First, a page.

Thailand, where the Kingdom can be found

Published 12:00 am Saturday, July 17, 2010

Growing up, I remember watching the patriotic movie, Bridge Over the River Kwai, based on the true story of POWs during World War II.

I can still hear the soldiers whistling as their Japanese captors marched their forced laborers to build the huge wooden bridge. In his new book, Rumors of Another World, author Philip Yancey tells about the Japanese torture of POWs building the Burma-Siam railway.

The railway was constructed through the dense jungle swampland of Thailand for possible invasion of India. British POWs were among the thousands forced to work in 120-degree heat.

If a prisoner appeared to be lagging, a Japanese guard would kill him in front of the other prisoners. Most soldiers died from exhaustion, malnutrition and disease. Approximately 80,000 men perished building the railway, 393 lives for every mile of track.

One day, after the Japanese guards counted the tools at the end of a day’s work, a guard shouted that a shovel was missing and demanded to know who had stolen it. When no one came forward, the guard raised his rifle at the front of the line and yelled, “All die!”

Instantly, an enlisted man said, “I did it.” The guard beat him to death and then kept kicking his body. His fellow POWs carried his lifeless body back to the camp. Later, the work crews inventoried the tools again and found a mistake had been made. No shovel was missing.

Afterwards, something remarkable happened among the prisoners. One of them recalled the verse, “Greater love hath no man than this, that a man lay down his life for his friends” (John 15:13). Their attitudes changed from looking out for themselves to looking out for each other.

The POWs now organized proper funerals and burials, marking the graves of the fallen with a cross. A British Army officer named Ernest Gordon nearly died of diphtheria, but fellow soldiers nursed him back to health.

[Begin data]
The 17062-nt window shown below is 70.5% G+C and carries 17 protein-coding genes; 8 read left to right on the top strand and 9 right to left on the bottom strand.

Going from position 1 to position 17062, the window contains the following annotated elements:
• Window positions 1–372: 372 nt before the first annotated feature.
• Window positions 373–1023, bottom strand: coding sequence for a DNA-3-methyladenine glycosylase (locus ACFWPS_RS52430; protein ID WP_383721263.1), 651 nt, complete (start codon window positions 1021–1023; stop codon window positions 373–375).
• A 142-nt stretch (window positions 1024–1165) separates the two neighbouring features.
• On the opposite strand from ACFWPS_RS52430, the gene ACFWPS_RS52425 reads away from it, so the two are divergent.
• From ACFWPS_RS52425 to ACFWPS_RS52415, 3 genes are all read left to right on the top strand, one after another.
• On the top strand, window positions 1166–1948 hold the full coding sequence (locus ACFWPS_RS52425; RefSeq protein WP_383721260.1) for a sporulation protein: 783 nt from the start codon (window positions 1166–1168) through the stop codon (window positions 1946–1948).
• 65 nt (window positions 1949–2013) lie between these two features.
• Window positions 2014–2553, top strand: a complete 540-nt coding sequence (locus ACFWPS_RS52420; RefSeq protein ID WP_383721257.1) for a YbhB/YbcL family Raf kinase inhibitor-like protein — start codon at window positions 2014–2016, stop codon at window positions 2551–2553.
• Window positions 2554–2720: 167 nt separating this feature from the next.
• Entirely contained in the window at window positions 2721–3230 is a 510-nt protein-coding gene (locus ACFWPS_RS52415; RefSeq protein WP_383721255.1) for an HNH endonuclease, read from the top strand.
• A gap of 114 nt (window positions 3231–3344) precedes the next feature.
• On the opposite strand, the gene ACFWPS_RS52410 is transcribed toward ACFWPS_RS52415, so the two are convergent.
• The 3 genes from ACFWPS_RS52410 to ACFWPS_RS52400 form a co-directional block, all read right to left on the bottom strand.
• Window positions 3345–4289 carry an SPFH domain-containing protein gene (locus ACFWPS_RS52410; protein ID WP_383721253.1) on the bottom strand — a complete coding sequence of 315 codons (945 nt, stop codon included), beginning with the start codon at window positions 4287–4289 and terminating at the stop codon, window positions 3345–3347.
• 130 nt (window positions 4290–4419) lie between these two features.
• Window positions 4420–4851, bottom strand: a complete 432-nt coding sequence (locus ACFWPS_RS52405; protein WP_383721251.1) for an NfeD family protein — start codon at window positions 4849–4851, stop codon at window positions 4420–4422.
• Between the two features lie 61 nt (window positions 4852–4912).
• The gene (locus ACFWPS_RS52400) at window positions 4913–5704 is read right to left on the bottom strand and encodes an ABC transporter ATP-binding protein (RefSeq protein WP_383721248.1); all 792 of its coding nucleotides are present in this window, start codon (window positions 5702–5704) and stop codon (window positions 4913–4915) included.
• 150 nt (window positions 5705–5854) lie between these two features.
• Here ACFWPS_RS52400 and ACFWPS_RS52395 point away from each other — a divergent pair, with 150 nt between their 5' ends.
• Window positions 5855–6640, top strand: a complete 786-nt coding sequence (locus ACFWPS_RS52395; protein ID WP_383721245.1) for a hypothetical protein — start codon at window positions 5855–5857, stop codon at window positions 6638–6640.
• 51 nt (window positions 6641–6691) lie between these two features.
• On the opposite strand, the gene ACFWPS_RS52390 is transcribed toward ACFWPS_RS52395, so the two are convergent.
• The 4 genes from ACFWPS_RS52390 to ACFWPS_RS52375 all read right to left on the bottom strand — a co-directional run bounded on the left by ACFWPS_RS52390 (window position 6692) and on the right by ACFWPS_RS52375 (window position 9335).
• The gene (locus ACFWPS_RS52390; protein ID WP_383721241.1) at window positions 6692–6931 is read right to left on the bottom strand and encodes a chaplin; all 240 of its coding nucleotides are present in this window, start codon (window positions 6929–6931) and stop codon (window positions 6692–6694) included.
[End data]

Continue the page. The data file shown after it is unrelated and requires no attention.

Gordon, whom they knew had studied philosophy, was asked to lead a discussion group about the urgent question of their minds – how to prepare for death. The officer turned to the faith of his childhood. Though he’d thought little about God for years, Gordon became the unofficial camp chaplain and the POWs built a tiny church.

Later, he described those days, “Faith thrives when there is no hope but God.”  The discussion group led to a “jungle university” with the expertise of other prisoners. Courses were offered in history, economics, mathematics and nine languages, including Latin, Greek and Russian. Music and arts followed with bamboo woodwinds and charcoal from cooking fires. The camp eventually held concerts.

After surviving captivity, Ernest Gordon became a Presbyterian minister and, in time, the Dean of the Chapel at Princeton University. As Yancey puts it, “Two worlds lived side by side in the jungles of Thailand in the early 1940’s.” The POWs endeavored “to build a community of faith, beauty and compassion; nourishing souls even in a place that destroyed bodies.”

Philip Yancey wonders if this is what Jesus had in mind about the kingdom of God. Even in our violent, disordered world, we can align ourselves with another world, while we’re waiting and hoping for our liberation.